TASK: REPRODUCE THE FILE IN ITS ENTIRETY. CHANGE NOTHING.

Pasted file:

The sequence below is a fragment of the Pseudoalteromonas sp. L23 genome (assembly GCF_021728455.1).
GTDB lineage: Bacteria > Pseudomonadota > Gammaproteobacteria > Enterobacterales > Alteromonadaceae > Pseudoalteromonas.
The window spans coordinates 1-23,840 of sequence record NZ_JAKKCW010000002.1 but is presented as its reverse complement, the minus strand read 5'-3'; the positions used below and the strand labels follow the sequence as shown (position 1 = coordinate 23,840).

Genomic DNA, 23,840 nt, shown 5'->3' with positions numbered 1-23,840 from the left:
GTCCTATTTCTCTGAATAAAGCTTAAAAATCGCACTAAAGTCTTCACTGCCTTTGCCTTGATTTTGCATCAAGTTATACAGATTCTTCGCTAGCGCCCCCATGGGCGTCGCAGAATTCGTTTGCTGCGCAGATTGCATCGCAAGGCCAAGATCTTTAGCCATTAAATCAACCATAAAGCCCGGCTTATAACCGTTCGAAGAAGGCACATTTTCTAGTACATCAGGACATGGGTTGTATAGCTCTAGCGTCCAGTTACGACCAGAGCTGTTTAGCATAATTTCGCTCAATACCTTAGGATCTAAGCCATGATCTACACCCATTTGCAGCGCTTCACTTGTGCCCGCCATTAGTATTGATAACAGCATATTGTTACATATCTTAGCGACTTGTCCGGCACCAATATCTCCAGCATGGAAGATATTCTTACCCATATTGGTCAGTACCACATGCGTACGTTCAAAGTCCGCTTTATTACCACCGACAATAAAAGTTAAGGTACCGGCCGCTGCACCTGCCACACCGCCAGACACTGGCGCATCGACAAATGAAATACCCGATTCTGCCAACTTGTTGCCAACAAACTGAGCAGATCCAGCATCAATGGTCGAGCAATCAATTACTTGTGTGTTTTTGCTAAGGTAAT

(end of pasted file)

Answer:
The sequence below is a fragment of the Pseudoalteromonas sp. L23 genome (assembly GCF_021728455.1).
GTDB lineage: Bacteria > Pseudomonadota > Gammaproteobacteria > Enterobacterales > Alteromonadaceae > Pseudoalteromonas.
The window spans coordinates 1-23,840 of sequence record NZ_JAKKCW010000002.1 but is presented as its reverse complement, the minus strand read 5'-3'; the positions used below and the strand labels follow the sequence as shown (position 1 = coordinate 23,840).

Genomic DNA, 23,840 nt, shown 5'->3' with positions numbered 1-23,840 from the left:
GTCCTATTTCTCTGAATAAAGCTTAAAAATCGCACTAAAGTCTTCACTGCCTTTGCCTTGATTTTGCATCAAGTTATACAGATTCTTCGCTAGCGCCCCCATGGGCGTCGCAGAATTCGTTTGCTGCGCAGATTGCATCGCAAGGCCAAGATCTTTAGCCATTAAATCAACCATAAAGCCCGGCTTATAACCGTTCGAAGAAGGCACATTTTCTAGTACATCAGGACATGGGTTGTATAGCTCTAGCGTCCAGTTACGACCAGAGCTGTTTAGCATAATTTCGCTCAATACCTTAGGATCTAAGCCATGATCTACACCCATTTGCAGCGCTTCACTTGTGCCCGCCATTAGTATTGATAACAGCATATTGTTACATATCTTAGCGACTTGTCCGGCACCAATATCTCCAGCATGGAAGATATTCTTACCCATATTGGTCAGTACCACATGCGTACGTTCAAAGTCCGCTTTATTACCACCGACAATAAAAGTTAAGGTACCGGCCGCTGCACCTGCCACACCGCCAGACACTGGCGCATCGACAAATGAAATACCCGATTCTGCCAACTTGTTGCCAACAAACTGAGCAGATCCAGCATCAATGGTCGAGCAATCAATTACTTGTGTGTTTTTGCTAAGGTAAT